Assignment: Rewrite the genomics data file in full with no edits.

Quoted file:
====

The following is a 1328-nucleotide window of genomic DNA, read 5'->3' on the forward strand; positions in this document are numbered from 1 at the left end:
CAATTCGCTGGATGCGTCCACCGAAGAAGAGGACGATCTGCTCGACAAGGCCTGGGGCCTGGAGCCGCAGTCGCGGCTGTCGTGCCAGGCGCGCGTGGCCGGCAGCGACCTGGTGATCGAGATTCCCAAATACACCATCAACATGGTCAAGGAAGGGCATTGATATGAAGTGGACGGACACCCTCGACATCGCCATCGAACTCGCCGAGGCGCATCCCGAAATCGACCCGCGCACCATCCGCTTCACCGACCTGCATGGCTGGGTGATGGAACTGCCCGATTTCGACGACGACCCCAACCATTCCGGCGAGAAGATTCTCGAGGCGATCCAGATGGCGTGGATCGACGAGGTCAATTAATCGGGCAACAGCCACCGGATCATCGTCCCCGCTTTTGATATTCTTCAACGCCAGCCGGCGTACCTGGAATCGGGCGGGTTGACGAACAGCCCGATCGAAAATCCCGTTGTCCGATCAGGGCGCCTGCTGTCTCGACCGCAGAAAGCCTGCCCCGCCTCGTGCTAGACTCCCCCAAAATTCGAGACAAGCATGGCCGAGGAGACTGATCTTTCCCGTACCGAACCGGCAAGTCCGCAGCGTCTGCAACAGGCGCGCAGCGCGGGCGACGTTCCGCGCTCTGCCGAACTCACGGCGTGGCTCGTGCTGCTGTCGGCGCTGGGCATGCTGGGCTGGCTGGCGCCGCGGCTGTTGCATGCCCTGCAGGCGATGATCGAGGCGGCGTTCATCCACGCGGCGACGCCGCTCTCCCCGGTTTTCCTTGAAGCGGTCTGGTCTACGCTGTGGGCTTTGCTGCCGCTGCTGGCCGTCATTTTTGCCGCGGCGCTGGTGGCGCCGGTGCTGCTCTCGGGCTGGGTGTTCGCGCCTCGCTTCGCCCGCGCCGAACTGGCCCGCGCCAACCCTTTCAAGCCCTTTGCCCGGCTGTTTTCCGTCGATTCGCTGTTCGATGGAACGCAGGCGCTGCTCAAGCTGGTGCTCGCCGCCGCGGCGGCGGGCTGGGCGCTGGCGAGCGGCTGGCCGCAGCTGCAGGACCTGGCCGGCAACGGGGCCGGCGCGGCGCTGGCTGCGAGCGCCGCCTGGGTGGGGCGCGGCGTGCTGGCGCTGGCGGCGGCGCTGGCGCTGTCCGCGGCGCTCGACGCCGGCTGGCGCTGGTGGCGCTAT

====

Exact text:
The following is a 1328-nucleotide window of genomic DNA, read 5'->3' on the forward strand; positions in this document are numbered from 1 at the left end:
CAATTCGCTGGATGCGTCCACCGAAGAAGAGGACGATCTGCTCGACAAGGCCTGGGGCCTGGAGCCGCAGTCGCGGCTGTCGTGCCAGGCGCGCGTGGCCGGCAGCGACCTGGTGATCGAGATTCCCAAATACACCATCAACATGGTCAAGGAAGGGCATTGATATGAAGTGGACGGACACCCTCGACATCGCCATCGAACTCGCCGAGGCGCATCCCGAAATCGACCCGCGCACCATCCGCTTCACCGACCTGCATGGCTGGGTGATGGAACTGCCCGATTTCGACGACGACCCCAACCATTCCGGCGAGAAGATTCTCGAGGCGATCCAGATGGCGTGGATCGACGAGGTCAATTAATCGGGCAACAGCCACCGGATCATCGTCCCCGCTTTTGATATTCTTCAACGCCAGCCGGCGTACCTGGAATCGGGCGGGTTGACGAACAGCCCGATCGAAAATCCCGTTGTCCGATCAGGGCGCCTGCTGTCTCGACCGCAGAAAGCCTGCCCCGCCTCGTGCTAGACTCCCCCAAAATTCGAGACAAGCATGGCCGAGGAGACTGATCTTTCCCGTACCGAACCGGCAAGTCCGCAGCGTCTGCAACAGGCGCGCAGCGCGGGCGACGTTCCGCGCTCTGCCGAACTCACGGCGTGGCTCGTGCTGCTGTCGGCGCTGGGCATGCTGGGCTGGCTGGCGCCGCGGCTGTTGCATGCCCTGCAGGCGATGATCGAGGCGGCGTTCATCCACGCGGCGACGCCGCTCTCCCCGGTTTTCCTTGAAGCGGTCTGGTCTACGCTGTGGGCTTTGCTGCCGCTGCTGGCCGTCATTTTTGCCGCGGCGCTGGTGGCGCCGGTGCTGCTCTCGGGCTGGGTGTTCGCGCCTCGCTTCGCCCGCGCCGAACTGGCCCGCGCCAACCCTTTCAAGCCCTTTGCCCGGCTGTTTTCCGTCGATTCGCTGTTCGATGGAACGCAGGCGCTGCTCAAGCTGGTGCTCGCCGCCGCGGCGGCGGGCTGGGCGCTGGCGAGCGGCTGGCCGCAGCTGCAGGACCTGGCCGGCAACGGGGCCGGCGCGGCGCTGGCTGCGAGCGCCGCCTGGGTGGGGCGCGGCGTGCTGGCGCTGGCGGCGGCGCTGGCGCTGTCCGCGGCGCTCGACGCCGGCTGGCGCTGGTGGCGCTAT